Create three tapped delay line objects Then the code in Listing 3 declares three array objects, which will be used as tapped delay lines for the rawData, chanA, and chanB. A delay line is similar to a queue. For example, think of a short section of hose that is full of colored marbles. When you insert a new marble in one end, a marble gets pushed out and discarded from the other end. Now think of cutting a series of small holes along the hose through which you can see the color of the marble next to each hole. You can think of these holes as taps from which you can extract the color of the marbles as they progress past the holes. Each of the delay lines in this program is implemented using an array object. Data enters the delay line at the topmost element and moves to the next lower element once during each iteration. The data value that is in element 0 during a particular iteration is discarded and replaced by the value from element 1 during the next iteration. The ability for the code to access any individual element provides taps by which the contents at any stage in the delay line can be retrieved by the code. Instantiate a plotting object for time series data The code in listing 4 instantiates an object of the class named PlotALot05, which provides the ability to plot the time series data in the format shown in Figure 1.
The class named PlotALot05 is a simple extension of the class named PlotALot04, which I explained in the lesson entitled Plotting Large Quantities of Data using Java. I will refer you to that lesson for a general explanation of the class.
Output on the command-line screen The parameters passed to the constructor for the class caused the constructor to display the following information about the plotting object on the command line screen. Title: Time Series Frame width: 398 Frame height: 250 Page width: 390 Page height: 223 Trace spacing: 25 Sample spacing: 5 Traces per page: 8 Samples per page: 156 Instantiate a plotting object for frequency response data The code in Listing 5 instantiates a plotting object for two channels of frequency response data. One channel is used to plot the amplitude response in db and the other channel is used to plot the phase on a scale that extends from -180 degrees to +180 degrees.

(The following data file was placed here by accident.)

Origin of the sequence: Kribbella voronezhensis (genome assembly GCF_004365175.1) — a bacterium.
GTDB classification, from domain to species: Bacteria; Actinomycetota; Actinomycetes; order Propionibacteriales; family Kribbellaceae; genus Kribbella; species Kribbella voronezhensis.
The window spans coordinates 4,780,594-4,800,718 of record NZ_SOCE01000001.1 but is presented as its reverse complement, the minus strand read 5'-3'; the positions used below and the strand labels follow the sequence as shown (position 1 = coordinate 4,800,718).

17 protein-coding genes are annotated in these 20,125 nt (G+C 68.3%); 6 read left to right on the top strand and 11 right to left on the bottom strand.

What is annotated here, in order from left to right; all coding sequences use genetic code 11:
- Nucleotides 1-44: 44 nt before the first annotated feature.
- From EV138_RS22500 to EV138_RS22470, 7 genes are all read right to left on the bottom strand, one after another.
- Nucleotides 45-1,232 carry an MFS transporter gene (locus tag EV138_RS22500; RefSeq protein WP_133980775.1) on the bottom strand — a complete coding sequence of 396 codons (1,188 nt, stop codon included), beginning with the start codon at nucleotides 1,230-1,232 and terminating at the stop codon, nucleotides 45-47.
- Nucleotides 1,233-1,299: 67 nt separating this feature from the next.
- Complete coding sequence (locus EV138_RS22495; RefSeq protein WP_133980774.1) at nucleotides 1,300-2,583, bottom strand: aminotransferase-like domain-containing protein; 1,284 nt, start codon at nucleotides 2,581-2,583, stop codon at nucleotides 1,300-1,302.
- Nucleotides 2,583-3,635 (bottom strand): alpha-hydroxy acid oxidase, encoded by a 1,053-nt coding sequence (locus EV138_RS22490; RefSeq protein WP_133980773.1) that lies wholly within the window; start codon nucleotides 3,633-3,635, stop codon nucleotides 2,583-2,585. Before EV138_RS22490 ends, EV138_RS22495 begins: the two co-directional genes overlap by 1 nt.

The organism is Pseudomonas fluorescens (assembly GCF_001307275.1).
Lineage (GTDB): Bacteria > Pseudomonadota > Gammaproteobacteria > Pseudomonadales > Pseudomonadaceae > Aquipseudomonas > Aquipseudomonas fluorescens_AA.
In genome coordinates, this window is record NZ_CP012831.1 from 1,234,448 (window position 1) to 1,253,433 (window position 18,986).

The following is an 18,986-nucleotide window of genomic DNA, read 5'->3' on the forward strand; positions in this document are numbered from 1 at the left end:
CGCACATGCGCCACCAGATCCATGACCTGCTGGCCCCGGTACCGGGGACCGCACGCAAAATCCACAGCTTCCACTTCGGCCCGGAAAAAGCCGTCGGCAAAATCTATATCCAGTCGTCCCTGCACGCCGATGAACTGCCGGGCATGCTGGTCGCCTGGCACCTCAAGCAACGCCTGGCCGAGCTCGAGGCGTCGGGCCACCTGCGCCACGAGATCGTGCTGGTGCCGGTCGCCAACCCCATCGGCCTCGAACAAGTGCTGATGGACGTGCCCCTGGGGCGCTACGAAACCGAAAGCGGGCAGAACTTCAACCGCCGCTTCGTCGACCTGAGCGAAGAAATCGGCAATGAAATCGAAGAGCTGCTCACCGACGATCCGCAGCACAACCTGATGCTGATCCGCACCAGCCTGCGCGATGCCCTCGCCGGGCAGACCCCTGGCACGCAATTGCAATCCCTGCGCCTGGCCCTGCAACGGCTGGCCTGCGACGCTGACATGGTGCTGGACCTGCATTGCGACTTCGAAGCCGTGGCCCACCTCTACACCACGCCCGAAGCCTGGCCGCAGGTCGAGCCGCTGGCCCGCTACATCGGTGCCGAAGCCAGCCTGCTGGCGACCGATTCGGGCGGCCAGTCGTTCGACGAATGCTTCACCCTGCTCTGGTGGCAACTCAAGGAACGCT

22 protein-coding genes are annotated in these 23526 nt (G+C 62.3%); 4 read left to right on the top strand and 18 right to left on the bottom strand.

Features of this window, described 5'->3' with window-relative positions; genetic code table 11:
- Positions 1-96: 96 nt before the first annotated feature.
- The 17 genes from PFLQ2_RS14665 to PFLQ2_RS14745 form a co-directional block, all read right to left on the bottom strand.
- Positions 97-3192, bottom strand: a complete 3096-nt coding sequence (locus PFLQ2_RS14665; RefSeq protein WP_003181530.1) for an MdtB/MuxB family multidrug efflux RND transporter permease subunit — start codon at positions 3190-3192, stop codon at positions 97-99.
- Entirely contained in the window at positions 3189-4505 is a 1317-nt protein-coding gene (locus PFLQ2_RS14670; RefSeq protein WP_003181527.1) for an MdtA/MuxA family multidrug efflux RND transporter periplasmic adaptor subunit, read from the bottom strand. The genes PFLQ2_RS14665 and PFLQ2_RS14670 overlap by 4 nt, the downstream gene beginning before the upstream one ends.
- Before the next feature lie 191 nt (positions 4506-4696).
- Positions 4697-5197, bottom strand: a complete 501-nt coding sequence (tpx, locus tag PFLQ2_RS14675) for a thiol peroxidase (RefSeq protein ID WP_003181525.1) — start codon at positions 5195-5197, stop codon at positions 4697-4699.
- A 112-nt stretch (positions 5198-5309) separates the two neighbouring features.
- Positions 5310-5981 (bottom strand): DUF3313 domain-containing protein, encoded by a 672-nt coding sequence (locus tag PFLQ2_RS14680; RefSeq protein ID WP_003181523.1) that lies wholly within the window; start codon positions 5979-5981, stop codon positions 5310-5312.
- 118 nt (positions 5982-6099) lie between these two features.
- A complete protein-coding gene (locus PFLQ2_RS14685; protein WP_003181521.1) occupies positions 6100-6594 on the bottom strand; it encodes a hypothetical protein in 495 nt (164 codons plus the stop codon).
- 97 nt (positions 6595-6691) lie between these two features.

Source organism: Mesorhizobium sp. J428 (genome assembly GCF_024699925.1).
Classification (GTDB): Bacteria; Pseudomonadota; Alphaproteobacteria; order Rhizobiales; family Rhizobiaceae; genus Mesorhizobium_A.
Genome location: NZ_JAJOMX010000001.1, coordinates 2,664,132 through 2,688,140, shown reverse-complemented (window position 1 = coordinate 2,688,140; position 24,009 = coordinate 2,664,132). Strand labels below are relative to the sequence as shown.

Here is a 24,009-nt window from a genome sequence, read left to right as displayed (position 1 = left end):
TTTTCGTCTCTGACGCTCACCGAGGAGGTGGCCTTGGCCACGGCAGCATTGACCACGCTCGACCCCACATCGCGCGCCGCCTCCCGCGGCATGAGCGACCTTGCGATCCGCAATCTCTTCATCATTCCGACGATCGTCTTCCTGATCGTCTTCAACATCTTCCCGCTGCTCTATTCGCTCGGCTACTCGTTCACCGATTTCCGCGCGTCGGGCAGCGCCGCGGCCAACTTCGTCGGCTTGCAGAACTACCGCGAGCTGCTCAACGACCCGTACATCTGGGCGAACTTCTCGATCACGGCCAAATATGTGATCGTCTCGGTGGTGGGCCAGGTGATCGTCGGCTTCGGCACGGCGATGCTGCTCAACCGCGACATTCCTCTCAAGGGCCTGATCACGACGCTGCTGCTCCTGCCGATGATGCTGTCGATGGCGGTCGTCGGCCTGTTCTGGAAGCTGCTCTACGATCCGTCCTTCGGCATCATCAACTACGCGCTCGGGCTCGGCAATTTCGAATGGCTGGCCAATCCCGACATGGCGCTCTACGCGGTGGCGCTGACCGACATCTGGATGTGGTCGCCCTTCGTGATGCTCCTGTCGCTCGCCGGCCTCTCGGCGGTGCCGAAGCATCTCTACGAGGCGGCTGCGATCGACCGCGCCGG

The class named PlotALot03 is one of the classes that I explained in the earlier lesson entitled Plotting Large Quantities of Data using Java. (I will refer you back to that lesson for a copy of the source code for this class.) The parameters that describe this plotting object are given below.
Title: Freq Frame width: 264 Frame height: 487 Page width: 256 Page height: 460 Trace spacing: 20 Sample spacing: 2 Traces per page: 22 Samples per page: 1408 Instantiate a plotting object for the impulse response data The code in Listing 6 instantiates a plotting object to display the impulse response of the convolution filter at intervals during the adaptive process. I explained the class named PlotALot01 in the earlier lesson entitled Plotting Large Quantities of Data using Java. (Once again, I will refer you back to that lesson for a copy of the source code for this class.)
The actual plotting object parameters The actual parameters that describe this plotting object are: Title: Filter Frame width: 112 Frame height: 487 Page width: 104 Page height: 460 Trace spacing: 40 Sample spacing: 4 Traces per page: 11 Samples per page: 286 The Frame width is different Note that the actual Frame width of 112 is different from the specified Frame width of 44 in Listing 6. This is because the minimum allowable width for an AWT Frame object is 112 pixels under WinXP regardless of the specified width.
Because the actual Frame width doesn't match the specified Frame width, the code in Listing 6 won't cause the plotting process to synchronize properly and to plot a single impulse response on each axis for filter lengths less than 25 coefficients. To compensate for this problem, the code that feeds the filter data to the plotting object later in the program extends the length of the filter to cause it to synchronize and to plot one impulse response on each axis.
Display frequency response of the filter Listing 7 invokes the method named displayFreqResponse to compute and display the frequency response of the initial convolution filter at 128 points between zero frequency and the Nyquist folding frequency.